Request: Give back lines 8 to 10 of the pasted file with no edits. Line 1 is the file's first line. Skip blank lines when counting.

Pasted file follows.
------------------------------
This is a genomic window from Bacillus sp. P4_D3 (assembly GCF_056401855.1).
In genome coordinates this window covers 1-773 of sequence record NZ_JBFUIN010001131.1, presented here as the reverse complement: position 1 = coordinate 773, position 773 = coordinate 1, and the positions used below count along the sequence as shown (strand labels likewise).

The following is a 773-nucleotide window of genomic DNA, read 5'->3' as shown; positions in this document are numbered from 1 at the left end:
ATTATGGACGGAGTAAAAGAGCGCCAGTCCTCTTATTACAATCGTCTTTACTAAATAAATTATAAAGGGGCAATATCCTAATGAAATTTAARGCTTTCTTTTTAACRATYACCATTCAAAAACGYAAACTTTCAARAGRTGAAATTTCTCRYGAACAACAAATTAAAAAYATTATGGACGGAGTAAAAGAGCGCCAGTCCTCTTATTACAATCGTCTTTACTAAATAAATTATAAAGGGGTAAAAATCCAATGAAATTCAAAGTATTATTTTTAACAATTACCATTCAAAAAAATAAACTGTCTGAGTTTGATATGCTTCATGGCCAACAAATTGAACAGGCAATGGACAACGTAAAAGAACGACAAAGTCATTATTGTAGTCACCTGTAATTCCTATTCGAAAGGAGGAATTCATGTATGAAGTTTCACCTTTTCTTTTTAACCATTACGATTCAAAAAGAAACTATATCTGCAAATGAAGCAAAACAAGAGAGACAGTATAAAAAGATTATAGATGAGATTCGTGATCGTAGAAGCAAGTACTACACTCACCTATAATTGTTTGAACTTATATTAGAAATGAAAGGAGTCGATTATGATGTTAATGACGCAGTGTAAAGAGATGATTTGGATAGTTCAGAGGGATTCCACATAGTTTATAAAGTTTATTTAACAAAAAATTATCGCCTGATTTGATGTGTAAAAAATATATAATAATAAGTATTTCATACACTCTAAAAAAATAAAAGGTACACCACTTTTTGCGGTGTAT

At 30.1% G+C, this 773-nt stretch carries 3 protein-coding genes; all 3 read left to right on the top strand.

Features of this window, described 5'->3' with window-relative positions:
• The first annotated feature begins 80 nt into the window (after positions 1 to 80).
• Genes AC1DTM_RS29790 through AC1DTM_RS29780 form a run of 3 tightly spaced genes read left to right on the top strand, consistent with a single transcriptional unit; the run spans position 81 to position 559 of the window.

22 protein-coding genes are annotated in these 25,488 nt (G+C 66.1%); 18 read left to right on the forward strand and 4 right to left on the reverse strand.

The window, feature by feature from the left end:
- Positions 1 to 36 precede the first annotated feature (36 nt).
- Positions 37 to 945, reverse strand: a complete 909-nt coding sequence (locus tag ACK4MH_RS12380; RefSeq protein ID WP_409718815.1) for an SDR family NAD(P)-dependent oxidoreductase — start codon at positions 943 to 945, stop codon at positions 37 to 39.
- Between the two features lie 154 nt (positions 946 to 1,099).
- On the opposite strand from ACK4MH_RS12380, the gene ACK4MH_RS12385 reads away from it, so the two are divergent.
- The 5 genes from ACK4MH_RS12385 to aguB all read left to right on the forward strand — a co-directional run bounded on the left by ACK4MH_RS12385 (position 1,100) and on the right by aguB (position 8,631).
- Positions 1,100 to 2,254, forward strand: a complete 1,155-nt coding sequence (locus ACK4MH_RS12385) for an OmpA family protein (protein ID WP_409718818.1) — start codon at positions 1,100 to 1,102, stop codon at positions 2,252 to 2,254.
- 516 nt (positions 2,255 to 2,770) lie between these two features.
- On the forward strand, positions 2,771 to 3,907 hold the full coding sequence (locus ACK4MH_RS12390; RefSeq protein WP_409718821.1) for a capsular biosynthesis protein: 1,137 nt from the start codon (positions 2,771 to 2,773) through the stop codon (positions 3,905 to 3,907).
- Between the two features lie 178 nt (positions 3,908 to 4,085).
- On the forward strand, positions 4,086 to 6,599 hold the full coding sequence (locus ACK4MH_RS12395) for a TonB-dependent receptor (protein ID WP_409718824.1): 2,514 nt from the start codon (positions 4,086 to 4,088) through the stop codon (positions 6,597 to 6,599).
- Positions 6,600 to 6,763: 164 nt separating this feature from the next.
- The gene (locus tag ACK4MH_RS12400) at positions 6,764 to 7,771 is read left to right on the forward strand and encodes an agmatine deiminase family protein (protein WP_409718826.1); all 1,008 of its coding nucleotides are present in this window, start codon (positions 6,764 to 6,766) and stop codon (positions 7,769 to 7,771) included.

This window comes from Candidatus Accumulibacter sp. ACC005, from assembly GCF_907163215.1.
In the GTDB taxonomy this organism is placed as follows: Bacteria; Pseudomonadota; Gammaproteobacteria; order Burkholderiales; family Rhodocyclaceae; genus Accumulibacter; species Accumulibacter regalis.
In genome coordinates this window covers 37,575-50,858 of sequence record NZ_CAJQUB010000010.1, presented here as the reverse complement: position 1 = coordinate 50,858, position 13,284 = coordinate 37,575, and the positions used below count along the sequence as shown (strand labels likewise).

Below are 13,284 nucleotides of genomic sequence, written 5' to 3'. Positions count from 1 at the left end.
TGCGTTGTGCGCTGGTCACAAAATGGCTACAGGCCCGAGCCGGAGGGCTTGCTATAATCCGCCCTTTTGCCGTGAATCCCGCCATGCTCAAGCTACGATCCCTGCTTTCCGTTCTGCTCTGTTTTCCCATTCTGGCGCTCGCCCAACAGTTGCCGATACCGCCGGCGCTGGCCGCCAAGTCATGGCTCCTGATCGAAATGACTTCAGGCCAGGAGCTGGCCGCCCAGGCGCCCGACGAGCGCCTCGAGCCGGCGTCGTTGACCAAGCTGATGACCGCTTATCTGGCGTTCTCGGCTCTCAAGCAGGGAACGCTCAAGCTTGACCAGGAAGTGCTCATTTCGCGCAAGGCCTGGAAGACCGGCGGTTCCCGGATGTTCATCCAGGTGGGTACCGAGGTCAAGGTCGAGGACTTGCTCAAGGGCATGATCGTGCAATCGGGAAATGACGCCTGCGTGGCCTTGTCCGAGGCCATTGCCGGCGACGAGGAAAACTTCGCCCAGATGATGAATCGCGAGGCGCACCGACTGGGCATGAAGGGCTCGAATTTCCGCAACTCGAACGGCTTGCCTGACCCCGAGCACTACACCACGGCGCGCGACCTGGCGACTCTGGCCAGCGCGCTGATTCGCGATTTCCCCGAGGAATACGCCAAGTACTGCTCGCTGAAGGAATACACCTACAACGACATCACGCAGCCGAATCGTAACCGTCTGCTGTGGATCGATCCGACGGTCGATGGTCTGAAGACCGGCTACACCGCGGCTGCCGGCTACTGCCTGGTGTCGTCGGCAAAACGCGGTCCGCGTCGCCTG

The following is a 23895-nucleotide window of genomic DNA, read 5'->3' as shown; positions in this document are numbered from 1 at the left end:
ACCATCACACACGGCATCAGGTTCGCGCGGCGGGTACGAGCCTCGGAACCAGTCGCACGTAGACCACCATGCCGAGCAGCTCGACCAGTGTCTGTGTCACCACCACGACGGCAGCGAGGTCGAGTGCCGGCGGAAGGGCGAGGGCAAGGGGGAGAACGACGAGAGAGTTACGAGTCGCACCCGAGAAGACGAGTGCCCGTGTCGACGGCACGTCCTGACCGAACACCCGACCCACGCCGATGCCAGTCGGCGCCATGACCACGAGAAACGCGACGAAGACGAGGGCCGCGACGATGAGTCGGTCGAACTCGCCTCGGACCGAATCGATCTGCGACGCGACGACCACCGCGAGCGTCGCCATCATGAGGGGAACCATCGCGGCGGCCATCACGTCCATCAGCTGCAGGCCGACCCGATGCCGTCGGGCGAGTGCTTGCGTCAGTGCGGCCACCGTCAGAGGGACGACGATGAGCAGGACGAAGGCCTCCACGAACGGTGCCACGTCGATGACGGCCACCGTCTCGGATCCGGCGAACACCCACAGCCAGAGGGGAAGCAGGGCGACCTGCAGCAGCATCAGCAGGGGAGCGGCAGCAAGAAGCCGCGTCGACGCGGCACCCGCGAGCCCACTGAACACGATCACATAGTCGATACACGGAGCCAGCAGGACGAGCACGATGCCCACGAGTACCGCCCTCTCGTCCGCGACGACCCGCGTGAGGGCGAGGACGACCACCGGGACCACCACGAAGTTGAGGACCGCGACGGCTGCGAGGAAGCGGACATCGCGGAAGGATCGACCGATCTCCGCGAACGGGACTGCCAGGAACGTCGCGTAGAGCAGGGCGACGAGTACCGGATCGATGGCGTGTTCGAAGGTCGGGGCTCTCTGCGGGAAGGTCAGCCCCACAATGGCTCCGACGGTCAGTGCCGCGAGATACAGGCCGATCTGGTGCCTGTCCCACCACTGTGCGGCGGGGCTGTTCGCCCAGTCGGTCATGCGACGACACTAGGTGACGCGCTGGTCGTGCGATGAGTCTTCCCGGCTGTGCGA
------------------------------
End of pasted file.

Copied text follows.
• Genes AC1DTM_RS29790 through AC1DTM_RS29780 form a run of 3 tightly spaced genes read left to right on the top strand, consistent with a single transcriptional unit; the run spans position 81 to position 559 of the window.

22 protein-coding genes are annotated in these 25,488 nt (G+C 66.1%); 18 read left to right on the forward strand and 4 right to left on the reverse strand.

The window, feature by feature from the left end: